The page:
A recently published survey undertaken by the British Association of Aesthetic Plastic Surgeons (BAAPS) showed that around two thirds of its members turn down up to 30% of patients’ requests for cosmetic surgery.
Unrealistic expectations and medical unsuitability for cosmetic surgery were cited as common reasons for declining to operate. Surgeons should also be mindful that their agreement to undertake surgery may be challenged when a patient’s psychiatric history points to a possible body dysmorphic disorder.
Almost all BAAPS members reported having looked after patients whose initial consultation with a sales representative, rather than their operating cosmetic surgeon, left them inadequately informed about risks.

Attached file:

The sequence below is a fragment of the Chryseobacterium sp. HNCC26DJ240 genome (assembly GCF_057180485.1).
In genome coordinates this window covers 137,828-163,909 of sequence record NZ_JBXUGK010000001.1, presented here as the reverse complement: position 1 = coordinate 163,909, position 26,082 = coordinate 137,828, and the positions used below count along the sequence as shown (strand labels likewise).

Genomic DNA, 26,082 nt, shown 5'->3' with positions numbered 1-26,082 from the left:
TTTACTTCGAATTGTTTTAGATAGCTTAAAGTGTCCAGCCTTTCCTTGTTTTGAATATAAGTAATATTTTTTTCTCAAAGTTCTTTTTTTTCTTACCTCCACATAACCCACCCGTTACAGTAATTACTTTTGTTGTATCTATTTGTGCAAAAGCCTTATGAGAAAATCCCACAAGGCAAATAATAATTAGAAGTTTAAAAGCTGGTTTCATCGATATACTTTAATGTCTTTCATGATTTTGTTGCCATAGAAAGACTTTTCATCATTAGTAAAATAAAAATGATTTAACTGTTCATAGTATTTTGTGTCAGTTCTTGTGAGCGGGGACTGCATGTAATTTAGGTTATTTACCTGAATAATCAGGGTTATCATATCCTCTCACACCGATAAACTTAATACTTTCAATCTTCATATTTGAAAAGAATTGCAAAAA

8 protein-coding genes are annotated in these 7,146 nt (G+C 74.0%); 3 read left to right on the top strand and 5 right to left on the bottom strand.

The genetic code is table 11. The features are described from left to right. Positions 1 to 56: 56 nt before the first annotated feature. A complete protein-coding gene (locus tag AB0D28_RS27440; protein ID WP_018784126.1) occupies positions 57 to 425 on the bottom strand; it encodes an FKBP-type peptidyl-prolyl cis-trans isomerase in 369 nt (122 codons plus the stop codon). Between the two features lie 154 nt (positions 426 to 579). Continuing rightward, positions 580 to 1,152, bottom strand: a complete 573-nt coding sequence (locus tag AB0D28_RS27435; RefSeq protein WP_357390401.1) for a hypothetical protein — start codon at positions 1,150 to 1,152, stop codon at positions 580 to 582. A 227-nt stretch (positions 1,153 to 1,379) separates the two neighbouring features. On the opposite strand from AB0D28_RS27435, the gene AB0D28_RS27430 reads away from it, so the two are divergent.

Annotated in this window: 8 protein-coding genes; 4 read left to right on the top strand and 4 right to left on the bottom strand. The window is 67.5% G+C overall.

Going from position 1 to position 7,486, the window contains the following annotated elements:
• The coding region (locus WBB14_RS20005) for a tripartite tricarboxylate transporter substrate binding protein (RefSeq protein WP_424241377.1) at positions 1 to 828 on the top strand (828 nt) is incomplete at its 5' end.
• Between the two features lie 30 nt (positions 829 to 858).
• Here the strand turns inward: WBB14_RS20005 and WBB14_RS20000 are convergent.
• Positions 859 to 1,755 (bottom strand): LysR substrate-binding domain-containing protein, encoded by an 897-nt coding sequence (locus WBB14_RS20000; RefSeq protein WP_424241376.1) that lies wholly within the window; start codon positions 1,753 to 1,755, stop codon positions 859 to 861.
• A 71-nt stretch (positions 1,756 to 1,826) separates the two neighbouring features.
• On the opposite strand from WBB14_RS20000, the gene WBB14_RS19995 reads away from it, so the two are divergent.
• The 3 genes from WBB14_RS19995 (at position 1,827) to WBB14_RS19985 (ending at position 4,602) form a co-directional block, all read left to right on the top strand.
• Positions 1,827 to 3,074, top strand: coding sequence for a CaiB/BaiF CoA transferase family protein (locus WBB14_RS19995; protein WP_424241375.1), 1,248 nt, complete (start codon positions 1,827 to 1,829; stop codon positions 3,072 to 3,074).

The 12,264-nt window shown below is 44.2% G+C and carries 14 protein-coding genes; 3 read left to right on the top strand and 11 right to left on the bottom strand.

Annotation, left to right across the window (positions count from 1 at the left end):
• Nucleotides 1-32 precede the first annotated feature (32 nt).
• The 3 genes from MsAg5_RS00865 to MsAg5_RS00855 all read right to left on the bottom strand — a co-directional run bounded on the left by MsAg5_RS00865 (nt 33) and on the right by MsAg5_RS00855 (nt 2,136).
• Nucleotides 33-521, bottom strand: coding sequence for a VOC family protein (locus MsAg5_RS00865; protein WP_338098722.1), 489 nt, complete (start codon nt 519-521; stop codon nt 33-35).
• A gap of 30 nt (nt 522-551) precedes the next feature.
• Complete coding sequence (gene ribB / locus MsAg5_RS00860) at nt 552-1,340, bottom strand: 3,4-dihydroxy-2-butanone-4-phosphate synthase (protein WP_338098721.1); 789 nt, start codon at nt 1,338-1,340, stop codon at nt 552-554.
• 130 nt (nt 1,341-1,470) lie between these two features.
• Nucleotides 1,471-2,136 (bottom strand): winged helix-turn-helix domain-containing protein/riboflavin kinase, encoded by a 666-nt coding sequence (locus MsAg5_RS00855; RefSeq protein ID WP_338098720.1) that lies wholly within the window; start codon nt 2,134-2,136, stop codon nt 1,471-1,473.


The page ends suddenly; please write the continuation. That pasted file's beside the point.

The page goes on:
There is a duty on the doctor not only to warn of risks but also to satisfy themselves that the patient understands those risks, along with the nature and purpose of the proposed treatment and the alternatives to it.
An over-reliance on aesthetic nurse screening and information booklets may, therefore, leave doctors vulnerable in negligence. Best practice demands that patients are given ample opportunity to consult with their surgeon and that there is a suitable cooling off period between the consultation and treatment.
In the aftermath of the PIP breast implant controversy patients are rightly beginning to expect better.